Plateau United made history last Saturday when they became champions of Nigeria for the very first time. A deserved 2-0 home win over defending champions Rangers at the Rwang Pam Stadium in Jos ensured they converted 34 weeks at the summit of the Nigerian Professional Football League table into their most important piece of silverware ever. Winning the NPFL title is always a close race, and for back-to-back seasons now the champions were decided on the final day. Lagos-based MFM FC were just a point behind going into the last round, meaning that Plateau needed to win to be certain of the crown. Having been virtually invincible at home all season; winning 16 times and drawing twice, it was expected they would get the job done. Against arguably the biggest club in Nigerian football history however, none would have been surprised if there were some late drama. In the end a truly special opening goal by Emeka Umeh and a late finish by substitute Benjamin Turba made certain that the trophy would return to the beautiful highland state for the first time since Might Jetsâ€™ triumph 45 years ago.
Congratulations to the Peace Boys and to the governor of Plateau State Simon Lalong for the support the team received throughout the season. As far as our league goes, triumphant teams have usually been those heavily backed by state government resources, and Lalong did his fair bit. The club showed their appreciation, maybe a bit too much, when Lalong led the victory celebrations. Not only was his Excellency quickly handed the trophy to hoist, he left the arena with it shortly after; largely denying most of the players the joy of posing for photographs with their long-awaited prize. It also meant the TV viewing audience missed the raw emotions in the celebration of the players which helps make moments of triumph a huge deal in international sports.
The governor must however note that we are extremely poor at dealing with success in this country. Success quickly gets into our heads and we begin to misbehave until we fail. Last season Rangers practically fell to pieces after their first league triumph in 32 years. Rather unwisely, they sold their best player Chisom Egbuchulam for peanuts to a backwater league in Europe and unsurprisingly finished 13th on the table this year, even flirting with relegation at some point during the season. Imama Amapakabo, the coach that snapped the spell, was shown little respect before being sacked. Not only was he owed a backlog of wages (N58.7m by his own account), his pleas for the strengthening of the squad fell on deaf ears. 2015 champions Enyimba suffered the same fate, finishing 10th in 2016. Plateau may want to learn from the duo or they could just be battling relegation next year. So Plateau, keep your best players and coaching crew, and give them significant raises for a job well done. Not only do they deserve it, they need the motivation for bigger battles to come.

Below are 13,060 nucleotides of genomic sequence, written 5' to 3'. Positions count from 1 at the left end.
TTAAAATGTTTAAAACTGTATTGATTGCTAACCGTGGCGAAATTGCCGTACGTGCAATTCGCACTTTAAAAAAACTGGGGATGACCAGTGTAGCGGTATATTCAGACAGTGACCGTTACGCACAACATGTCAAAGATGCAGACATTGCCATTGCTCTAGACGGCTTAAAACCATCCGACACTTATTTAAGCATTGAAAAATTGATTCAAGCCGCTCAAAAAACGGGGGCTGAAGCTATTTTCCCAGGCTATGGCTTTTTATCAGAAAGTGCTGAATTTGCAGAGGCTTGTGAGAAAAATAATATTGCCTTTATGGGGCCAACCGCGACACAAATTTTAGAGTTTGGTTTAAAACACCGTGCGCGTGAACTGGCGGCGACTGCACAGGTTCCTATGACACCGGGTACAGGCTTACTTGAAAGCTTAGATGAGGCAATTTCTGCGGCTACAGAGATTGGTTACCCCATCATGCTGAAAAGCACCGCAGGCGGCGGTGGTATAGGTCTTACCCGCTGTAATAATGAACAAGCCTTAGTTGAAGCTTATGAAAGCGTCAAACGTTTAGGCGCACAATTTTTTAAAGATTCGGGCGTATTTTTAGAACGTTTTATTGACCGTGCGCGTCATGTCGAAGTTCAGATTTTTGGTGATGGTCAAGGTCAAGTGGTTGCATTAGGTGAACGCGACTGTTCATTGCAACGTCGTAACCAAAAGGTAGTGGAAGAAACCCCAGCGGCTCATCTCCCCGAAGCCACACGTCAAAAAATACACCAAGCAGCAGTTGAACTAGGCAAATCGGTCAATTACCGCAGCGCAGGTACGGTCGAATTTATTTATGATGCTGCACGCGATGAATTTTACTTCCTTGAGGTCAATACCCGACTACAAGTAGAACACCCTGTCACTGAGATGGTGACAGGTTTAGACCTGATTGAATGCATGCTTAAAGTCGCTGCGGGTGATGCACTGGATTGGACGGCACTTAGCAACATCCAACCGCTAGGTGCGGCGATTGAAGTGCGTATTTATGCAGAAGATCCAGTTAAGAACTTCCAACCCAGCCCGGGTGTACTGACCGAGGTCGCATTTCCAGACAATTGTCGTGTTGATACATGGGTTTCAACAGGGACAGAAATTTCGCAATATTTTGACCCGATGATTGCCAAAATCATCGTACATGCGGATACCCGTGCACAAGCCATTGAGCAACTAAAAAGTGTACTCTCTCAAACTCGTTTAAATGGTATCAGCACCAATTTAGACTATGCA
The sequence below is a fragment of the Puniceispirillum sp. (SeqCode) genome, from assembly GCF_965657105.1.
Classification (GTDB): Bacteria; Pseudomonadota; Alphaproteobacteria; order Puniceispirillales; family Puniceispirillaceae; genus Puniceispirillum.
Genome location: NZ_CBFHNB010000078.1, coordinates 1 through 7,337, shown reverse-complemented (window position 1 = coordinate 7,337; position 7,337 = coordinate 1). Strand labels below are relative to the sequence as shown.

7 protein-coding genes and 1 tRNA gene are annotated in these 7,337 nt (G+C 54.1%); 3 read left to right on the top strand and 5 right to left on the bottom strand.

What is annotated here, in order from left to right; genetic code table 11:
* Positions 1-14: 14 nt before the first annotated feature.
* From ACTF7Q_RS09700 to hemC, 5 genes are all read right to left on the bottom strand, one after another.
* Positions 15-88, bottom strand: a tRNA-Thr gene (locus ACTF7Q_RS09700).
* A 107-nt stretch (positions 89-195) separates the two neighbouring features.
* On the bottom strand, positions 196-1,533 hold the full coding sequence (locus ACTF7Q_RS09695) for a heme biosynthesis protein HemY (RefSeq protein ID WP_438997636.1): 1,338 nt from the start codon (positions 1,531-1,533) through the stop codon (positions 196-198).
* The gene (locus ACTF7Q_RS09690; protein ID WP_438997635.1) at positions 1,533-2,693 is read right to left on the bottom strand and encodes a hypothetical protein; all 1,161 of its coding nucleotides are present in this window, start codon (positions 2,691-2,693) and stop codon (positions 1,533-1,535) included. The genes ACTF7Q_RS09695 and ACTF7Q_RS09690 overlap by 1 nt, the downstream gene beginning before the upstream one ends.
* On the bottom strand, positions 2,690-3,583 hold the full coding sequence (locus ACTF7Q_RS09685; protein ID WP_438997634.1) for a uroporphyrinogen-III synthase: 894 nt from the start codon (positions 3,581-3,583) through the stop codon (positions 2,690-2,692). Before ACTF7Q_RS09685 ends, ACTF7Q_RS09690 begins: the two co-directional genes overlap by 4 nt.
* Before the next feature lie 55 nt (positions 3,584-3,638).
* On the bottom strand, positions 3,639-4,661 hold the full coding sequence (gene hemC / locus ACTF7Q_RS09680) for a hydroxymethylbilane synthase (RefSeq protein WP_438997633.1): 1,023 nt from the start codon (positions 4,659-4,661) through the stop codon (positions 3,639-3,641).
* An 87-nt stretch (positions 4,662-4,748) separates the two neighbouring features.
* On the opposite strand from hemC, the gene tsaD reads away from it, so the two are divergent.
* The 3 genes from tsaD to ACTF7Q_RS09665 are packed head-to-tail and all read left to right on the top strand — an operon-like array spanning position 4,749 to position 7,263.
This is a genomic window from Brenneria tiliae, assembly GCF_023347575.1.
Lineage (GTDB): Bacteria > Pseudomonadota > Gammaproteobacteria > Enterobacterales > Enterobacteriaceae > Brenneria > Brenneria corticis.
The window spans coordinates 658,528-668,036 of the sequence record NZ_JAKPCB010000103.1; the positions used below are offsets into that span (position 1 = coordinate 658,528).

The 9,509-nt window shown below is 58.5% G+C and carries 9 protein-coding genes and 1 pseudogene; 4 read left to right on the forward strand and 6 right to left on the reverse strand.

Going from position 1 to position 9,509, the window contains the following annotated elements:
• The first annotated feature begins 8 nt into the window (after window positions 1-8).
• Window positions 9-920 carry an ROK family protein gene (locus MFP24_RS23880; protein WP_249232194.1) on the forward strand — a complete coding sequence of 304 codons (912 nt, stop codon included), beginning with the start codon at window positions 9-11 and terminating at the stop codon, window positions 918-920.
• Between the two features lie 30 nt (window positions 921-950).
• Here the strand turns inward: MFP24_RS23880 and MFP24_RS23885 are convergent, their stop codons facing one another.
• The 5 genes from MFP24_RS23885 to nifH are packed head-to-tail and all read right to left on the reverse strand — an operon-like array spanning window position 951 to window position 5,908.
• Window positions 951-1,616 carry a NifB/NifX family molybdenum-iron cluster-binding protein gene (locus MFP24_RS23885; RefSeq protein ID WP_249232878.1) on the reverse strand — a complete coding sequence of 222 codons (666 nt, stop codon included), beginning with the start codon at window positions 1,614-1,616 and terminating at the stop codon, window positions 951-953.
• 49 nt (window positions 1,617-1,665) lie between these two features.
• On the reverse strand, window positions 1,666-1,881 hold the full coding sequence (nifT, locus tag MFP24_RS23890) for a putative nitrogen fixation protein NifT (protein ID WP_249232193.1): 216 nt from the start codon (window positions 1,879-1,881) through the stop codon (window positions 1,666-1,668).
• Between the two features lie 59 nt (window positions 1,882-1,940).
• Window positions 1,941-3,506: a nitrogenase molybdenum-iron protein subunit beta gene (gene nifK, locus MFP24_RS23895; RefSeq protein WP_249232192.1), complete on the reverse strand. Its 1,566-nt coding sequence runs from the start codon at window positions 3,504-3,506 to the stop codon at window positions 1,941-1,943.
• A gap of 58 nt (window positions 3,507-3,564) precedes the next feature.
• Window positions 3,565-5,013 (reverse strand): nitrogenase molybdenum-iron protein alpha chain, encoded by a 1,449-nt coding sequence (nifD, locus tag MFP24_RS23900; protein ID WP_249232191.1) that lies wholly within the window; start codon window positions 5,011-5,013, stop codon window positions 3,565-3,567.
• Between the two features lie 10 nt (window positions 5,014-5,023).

The biggest of such battles will be their maiden campaign in the CAF Champions League next year. Prize money for winning the continental competition currently stands at $2.5m or N898.7m at todayâ€™s exchange rate. That is good cash for a club like Plateau, in addition to the invaluable promotional value playing in Africa would give the beautiful state. But those rewards have to be labored for. Rather than sell the clubâ€™s best players there would be a need to add a few top players to strengthen the squad. If the club can get to the group stage of the Champions League, that would mean a prize money of at least $550,000 (N197.7m). That kind of money should cover whatever additional costs go into strengthening the team. It would also make the club even more competitive in the new NPFL season.
Good job NTA and Supersport
Courtesy of national broadcaster NTA and longtime league broadcaster Supersport, the country got to see the season finale live as Plateau and MFM dueled openly for the crown. NTAâ€™s involvement in the live broadcast of the league after over a decade is a development that must be encouraged as this means an explosion in the number of eyeballs watching the league. This would further pressure owners, officials and fans into doing the right things, and this can only be great for the league. If this is continued next season, and I believe it should, it would also make the league more attractive to fans and sponsors.
Those pitches, dang!
The downside to beaming the finale live was the quality of the pitches on display. Neither the Jos pitch nor the El-Kanemi pitch looked any good for the grand finish to the season, and thatâ€™s putting it mildly. In a manner of speaking, pitches are like the clothes people wear to an occasion; no matter how good-looking and brilliant they are, they must be properly dressed. You donâ€™t have to dress expensively, just decently. Those pitches looked like Baba Sala straight off the set and into a cocktail party at the Transcorp Hilton. This is not so much a maligning of those behind these pitches, but a call to action. Ours is an insanely competitive and increasingly shrinking globe and we need to raise our game; invest in dress it up a wee bit.
Continental football comes to Lagos!
Just two seasons ago, MFM joined the premier division for the first time, alongside city rivals Ikorodu United, and ensured that top-flight football returned to Lagos for the first time in a decade. The church-backed side battled relegation in their maiden season, but bounced back this year to go within four points of the title. Their reward is Champions League football, and our reward is that the continentâ€™s finest are coming to Lagos. It cannot be a day too soon.